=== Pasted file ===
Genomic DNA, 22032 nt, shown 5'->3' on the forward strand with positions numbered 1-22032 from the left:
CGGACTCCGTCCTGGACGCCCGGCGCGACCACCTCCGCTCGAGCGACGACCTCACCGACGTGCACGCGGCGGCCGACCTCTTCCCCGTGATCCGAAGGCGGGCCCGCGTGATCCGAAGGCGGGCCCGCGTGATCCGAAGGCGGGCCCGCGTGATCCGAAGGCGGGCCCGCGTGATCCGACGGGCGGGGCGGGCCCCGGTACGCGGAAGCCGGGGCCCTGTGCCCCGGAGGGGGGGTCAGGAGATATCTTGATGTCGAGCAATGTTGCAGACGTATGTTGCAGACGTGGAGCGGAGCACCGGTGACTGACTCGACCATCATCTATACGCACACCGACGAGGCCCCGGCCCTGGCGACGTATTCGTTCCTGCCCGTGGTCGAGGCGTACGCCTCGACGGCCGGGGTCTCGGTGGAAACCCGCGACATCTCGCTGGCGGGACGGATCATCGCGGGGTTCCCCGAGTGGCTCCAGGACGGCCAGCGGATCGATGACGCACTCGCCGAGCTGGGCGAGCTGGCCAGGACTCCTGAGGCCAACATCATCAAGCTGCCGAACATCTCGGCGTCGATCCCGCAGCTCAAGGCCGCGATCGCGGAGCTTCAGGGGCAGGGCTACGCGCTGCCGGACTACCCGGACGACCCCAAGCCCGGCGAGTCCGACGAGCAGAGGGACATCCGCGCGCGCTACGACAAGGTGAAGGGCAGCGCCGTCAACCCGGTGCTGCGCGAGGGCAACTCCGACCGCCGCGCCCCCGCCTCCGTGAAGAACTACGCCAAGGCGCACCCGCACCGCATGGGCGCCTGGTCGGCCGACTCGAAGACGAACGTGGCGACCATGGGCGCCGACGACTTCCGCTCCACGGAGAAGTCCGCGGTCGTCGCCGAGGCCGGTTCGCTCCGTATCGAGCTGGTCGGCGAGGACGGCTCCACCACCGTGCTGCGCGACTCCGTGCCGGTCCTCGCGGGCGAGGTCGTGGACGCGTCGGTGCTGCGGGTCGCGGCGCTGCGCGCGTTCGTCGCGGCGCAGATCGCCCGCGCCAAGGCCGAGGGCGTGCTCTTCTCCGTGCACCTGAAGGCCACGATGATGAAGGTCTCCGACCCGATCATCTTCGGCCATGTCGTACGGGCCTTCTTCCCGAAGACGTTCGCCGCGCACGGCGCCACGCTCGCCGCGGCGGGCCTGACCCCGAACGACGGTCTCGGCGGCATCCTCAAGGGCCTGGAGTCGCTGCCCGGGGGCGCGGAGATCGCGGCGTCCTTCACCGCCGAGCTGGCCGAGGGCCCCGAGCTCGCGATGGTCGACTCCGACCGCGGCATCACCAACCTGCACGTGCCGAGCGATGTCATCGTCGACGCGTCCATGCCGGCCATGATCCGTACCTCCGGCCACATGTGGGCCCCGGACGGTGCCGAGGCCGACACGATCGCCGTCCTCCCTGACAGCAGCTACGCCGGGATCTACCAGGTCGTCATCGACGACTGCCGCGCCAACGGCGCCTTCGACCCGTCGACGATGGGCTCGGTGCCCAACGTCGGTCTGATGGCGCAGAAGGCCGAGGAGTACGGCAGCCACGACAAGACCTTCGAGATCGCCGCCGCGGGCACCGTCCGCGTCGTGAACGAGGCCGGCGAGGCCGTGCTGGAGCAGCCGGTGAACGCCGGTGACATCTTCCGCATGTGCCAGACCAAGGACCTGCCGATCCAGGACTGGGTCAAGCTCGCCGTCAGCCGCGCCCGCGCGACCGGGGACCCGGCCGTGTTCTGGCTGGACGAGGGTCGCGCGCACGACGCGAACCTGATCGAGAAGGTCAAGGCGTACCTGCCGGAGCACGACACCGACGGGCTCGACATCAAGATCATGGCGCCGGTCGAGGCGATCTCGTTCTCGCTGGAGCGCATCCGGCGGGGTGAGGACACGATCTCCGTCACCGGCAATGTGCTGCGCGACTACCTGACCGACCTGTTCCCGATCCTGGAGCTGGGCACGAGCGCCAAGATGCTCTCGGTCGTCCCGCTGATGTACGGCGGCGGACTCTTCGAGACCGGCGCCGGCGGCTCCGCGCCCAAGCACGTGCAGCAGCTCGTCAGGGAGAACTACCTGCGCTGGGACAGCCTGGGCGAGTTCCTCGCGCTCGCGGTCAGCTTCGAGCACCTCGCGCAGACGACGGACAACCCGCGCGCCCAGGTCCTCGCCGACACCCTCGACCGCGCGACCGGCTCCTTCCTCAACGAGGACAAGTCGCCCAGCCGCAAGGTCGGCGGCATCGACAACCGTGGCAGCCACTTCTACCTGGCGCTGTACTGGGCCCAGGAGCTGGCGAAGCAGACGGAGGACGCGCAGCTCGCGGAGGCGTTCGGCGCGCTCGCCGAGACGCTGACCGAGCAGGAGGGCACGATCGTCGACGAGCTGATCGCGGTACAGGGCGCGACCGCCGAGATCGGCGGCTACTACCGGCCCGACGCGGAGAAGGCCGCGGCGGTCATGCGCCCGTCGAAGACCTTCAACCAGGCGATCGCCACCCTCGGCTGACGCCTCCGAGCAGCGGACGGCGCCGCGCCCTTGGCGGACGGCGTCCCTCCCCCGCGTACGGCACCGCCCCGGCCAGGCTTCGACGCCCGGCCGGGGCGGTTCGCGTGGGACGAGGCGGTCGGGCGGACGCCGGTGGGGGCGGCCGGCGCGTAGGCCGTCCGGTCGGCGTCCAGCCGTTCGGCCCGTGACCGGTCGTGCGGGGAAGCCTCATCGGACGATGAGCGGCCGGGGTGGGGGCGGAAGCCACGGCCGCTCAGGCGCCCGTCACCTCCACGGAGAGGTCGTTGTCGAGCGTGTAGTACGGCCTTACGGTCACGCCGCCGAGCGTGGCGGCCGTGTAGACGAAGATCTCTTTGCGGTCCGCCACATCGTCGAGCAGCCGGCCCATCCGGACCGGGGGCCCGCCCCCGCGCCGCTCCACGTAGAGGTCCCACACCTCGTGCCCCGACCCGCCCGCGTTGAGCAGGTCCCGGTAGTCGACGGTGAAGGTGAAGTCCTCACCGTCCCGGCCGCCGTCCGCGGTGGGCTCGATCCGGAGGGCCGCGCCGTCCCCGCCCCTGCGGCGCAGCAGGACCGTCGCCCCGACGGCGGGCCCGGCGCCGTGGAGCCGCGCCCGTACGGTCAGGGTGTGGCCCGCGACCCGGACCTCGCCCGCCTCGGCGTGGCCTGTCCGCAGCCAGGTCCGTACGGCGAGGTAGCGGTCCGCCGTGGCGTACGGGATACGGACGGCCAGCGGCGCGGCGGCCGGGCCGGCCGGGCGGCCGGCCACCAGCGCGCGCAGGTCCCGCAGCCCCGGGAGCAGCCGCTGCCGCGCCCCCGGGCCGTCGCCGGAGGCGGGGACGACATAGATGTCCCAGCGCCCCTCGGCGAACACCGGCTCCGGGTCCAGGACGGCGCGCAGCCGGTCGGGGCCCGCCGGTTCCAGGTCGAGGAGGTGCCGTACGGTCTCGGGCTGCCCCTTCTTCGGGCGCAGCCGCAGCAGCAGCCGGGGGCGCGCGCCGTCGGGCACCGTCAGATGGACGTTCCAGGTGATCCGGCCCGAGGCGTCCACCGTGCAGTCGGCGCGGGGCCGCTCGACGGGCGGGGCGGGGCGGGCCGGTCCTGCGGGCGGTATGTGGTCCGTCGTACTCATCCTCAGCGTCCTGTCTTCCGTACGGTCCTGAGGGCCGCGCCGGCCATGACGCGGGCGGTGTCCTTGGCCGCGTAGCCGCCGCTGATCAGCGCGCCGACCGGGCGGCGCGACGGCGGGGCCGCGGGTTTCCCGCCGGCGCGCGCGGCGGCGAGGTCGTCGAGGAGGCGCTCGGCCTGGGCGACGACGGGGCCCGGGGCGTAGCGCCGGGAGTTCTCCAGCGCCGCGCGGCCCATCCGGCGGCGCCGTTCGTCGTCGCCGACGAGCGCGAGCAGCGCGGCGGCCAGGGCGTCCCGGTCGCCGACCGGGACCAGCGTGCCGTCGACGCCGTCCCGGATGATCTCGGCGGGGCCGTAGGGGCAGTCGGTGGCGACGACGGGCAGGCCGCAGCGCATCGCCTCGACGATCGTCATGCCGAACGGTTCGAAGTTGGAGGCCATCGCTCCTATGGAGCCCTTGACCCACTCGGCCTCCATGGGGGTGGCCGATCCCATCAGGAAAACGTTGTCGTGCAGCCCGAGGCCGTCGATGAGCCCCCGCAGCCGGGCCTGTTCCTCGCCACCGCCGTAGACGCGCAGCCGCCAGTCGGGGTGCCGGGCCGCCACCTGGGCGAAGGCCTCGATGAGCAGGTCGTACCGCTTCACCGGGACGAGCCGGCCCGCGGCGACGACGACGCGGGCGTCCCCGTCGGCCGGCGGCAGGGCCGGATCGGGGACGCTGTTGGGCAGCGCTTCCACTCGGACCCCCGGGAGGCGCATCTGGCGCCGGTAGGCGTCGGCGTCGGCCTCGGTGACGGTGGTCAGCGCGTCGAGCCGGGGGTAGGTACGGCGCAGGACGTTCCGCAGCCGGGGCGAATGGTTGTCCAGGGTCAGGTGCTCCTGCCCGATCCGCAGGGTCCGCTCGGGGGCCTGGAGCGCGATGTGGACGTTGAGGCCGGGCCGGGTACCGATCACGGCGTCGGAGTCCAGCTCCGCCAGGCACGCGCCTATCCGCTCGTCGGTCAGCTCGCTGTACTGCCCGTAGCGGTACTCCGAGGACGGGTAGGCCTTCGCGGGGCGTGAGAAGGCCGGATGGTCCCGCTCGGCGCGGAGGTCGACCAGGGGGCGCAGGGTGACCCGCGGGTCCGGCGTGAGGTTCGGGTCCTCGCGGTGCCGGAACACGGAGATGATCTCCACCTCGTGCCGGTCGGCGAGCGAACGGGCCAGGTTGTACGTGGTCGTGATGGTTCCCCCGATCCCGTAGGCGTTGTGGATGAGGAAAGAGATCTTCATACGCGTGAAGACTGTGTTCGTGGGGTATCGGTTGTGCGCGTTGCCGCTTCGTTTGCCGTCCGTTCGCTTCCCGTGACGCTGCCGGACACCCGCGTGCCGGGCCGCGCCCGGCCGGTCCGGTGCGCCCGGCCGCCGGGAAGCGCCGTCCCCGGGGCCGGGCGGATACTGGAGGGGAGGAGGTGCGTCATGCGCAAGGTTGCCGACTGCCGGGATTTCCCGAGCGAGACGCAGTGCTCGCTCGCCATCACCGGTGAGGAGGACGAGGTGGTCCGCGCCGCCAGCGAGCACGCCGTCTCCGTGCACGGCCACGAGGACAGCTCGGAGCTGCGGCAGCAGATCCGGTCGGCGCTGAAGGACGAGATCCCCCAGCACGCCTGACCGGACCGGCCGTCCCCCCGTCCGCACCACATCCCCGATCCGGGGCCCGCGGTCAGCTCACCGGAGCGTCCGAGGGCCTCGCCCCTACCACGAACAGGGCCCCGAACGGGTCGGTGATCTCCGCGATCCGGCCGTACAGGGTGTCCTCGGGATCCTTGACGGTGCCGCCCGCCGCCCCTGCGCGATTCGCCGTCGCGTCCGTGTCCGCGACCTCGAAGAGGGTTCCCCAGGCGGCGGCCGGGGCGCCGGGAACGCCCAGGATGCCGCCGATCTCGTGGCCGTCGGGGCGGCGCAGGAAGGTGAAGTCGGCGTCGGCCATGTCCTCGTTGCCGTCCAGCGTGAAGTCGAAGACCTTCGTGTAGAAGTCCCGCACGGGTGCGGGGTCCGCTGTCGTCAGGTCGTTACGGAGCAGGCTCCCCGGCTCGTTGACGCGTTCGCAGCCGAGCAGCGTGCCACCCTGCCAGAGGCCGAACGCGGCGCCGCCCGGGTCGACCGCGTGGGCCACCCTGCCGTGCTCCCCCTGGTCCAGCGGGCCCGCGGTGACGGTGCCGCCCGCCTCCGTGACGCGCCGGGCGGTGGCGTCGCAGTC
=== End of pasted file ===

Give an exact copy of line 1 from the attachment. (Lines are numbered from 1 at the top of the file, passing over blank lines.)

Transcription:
Genomic DNA, 22032 nt, shown 5'->3' on the forward strand with positions numbered 1-22032 from the left: